Federal funding for foreign job seekers unfair
The local Tyson Foods processing plant has again come under fire recently, and unfairly -- this time for following federal equal employment opportunity guidelines.
Concerns rose in Shelbyville this week after law enforcement was called out early Monday to quell a disturbance at the state unemployment office downtown after about 150 people, including a large number of refugees and others brought from Nashville by various charitable organizations, camped overnight to apply for Tyson jobs.
Members of our community have expressed anger that jobs are being taken by foreign nationals instead of local workers, and that anger has been wrongly directed at Tyson, which employs 1,300 people, the majority of whom are local residents. Tyson also recruits locally through job fairs and employment advertising.
We believe employment opportunities should be equally available for all legal workers, and agree that Tyson is following the law in its hiring practice, in this instance.
We do not, however, agree with our tax dollars being used to ship people to our county to apply for jobs.
Although our country should be open to immigration, we should not be funding it with our tax dollars.
Most of us are descendants of similar immigrants in centuries past. But those immigrants, unlike some today, scraped and scratched to get ahead, without taxpayer assistance.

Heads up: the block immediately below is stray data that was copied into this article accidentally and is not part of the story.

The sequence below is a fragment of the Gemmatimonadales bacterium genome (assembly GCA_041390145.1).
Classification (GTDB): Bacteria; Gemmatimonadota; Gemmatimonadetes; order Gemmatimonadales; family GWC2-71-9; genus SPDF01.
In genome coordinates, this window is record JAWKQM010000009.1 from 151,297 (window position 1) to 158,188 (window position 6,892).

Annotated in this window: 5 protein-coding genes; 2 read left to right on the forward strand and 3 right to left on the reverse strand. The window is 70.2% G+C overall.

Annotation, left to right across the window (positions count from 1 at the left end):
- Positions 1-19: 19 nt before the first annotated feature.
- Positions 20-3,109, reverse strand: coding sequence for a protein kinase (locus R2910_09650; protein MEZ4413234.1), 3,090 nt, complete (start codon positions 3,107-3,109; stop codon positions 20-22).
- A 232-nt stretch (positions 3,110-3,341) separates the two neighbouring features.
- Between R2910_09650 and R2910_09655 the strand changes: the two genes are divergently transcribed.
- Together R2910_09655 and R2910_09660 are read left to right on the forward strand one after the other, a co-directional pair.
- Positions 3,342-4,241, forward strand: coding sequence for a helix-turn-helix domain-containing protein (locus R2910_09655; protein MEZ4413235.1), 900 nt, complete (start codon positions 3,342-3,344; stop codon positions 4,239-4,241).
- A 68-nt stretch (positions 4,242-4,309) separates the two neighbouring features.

It led to a hearty U.S. population that emerged to be a world-leading nation during the last century.
We fear that current trends by the government to unwisely hand out our money to religious organizations that pass it on to foreign nationals seeking jobs in these difficult times may help reverse that.
World Relief, one organization that has shipped foreign nationals to apply for jobs in Shelbyville, told the Times-Gazette Monday that it contracts with the govenrment to do so. The organization received more than $31 million in federal grants in 2008, according to its financial report, available at www.wr.org.
This practice, funded by the federal government, makes it unfairly competitive to those who live here and are willing and able to take those jobs.
These are religious organizations. If they want to ship folks down here, let them pay for it out of their church coffers, rather than out of our tax dollars. If not, let the immigrants scratch up their own bus fare to Shelbyville.
By the same token, local unemployed members of the workforce must industriously pursue employment.
Unemployed workers who haven't been motivated enough to apply for those jobs, and are merely biding their time while they are living off unemployment benefits, are really no better. Those benefits are paid by taxpayers as well.
-- This editorial represents the position of the Times-Gazette's editorial board on this issue. The editorial board consists of Hugh Jones, publisher; William Mitchell, general manager; John Philleo, editor; and John Carney, city editor.